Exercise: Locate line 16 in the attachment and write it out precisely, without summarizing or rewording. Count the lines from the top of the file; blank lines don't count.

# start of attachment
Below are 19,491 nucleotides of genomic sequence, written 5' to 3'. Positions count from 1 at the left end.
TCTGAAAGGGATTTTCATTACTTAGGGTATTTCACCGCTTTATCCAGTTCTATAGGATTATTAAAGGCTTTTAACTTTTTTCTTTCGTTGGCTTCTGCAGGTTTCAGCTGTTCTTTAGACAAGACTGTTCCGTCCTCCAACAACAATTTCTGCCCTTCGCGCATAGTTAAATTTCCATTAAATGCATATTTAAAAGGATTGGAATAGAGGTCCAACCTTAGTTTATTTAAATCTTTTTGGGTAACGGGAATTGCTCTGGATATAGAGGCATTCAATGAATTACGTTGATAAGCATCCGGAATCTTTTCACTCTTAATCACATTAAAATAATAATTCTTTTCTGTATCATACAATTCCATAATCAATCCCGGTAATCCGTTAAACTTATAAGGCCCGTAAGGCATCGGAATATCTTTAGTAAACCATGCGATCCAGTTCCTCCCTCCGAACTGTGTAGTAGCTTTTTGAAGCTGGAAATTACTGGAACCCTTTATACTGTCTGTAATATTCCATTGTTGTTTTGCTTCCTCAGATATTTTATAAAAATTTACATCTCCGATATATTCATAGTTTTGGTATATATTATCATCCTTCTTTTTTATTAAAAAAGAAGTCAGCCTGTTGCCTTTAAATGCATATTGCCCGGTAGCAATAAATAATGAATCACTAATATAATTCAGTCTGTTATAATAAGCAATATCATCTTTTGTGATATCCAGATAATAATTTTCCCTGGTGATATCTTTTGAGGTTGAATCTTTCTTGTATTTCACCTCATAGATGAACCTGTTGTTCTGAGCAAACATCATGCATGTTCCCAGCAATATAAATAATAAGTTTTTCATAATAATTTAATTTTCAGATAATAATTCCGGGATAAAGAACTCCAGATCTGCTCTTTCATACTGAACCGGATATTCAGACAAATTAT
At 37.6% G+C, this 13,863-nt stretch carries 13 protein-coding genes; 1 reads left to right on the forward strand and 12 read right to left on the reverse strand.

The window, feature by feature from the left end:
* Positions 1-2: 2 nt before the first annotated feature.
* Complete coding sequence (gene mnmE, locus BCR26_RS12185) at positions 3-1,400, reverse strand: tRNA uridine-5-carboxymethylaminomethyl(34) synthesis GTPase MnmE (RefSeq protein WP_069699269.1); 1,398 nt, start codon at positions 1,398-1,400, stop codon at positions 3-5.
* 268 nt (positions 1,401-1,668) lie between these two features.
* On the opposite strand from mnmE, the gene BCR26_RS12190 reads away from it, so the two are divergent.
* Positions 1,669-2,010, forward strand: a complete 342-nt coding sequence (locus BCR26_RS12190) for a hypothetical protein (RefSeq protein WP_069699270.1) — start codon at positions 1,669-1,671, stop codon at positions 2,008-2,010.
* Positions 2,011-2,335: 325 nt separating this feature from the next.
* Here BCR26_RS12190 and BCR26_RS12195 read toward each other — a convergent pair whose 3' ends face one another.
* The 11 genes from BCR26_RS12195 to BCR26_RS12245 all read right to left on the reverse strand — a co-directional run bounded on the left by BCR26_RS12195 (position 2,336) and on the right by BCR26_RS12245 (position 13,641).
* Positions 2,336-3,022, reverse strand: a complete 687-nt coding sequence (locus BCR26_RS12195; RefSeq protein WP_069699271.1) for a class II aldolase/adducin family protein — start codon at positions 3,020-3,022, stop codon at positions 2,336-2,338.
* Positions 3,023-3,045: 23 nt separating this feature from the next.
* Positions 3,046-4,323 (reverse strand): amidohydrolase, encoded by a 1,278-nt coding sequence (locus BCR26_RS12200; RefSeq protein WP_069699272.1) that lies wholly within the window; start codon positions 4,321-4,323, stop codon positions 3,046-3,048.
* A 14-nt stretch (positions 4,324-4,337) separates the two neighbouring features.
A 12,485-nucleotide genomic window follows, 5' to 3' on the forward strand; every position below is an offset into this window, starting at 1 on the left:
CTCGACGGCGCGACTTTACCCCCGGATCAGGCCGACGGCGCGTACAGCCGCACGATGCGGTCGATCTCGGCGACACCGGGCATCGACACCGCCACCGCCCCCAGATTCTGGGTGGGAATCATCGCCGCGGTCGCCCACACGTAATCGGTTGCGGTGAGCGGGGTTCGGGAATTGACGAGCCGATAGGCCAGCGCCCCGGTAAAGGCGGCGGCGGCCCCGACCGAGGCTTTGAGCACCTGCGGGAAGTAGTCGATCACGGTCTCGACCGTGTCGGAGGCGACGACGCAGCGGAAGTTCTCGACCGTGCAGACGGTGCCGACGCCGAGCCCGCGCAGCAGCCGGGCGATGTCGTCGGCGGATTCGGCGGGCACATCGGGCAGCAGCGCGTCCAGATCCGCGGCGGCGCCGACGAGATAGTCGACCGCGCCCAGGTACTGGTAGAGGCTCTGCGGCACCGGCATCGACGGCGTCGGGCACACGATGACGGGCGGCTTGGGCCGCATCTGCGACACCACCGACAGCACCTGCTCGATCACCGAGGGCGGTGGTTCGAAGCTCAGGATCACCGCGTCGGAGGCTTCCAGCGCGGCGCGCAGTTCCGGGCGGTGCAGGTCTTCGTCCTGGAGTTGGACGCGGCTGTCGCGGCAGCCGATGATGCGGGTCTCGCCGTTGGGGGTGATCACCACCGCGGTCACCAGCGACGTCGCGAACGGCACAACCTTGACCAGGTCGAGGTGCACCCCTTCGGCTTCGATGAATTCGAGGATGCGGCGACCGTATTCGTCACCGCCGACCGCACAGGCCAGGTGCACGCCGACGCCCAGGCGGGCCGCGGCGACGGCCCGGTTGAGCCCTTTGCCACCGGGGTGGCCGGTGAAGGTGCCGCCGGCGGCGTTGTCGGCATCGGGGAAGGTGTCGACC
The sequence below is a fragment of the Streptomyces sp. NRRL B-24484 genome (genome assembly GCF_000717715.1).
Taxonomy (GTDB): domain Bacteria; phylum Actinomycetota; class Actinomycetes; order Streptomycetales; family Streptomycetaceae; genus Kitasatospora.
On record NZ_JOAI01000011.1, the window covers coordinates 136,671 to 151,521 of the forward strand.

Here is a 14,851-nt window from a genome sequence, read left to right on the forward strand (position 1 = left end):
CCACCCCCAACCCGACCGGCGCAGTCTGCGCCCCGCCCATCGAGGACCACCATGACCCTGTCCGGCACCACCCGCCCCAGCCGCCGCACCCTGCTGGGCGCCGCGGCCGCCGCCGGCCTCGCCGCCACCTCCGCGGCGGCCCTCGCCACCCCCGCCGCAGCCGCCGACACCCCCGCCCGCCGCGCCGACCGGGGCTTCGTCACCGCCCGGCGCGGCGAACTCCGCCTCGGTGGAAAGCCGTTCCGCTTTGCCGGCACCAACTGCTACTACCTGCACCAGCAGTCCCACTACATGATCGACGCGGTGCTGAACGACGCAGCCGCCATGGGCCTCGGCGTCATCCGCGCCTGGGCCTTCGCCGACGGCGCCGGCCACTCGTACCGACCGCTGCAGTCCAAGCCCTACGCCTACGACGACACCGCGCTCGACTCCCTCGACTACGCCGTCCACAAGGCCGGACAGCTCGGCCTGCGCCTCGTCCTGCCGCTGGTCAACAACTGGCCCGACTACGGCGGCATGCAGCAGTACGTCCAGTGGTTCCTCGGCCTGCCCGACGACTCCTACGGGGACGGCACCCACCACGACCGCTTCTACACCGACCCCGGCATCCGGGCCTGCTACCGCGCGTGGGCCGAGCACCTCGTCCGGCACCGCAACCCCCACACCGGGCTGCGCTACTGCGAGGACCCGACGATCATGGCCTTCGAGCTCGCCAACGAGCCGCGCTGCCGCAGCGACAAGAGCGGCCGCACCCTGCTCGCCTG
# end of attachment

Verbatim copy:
* A 14-nt stretch (positions 4,324-4,337) separates the two neighbouring features.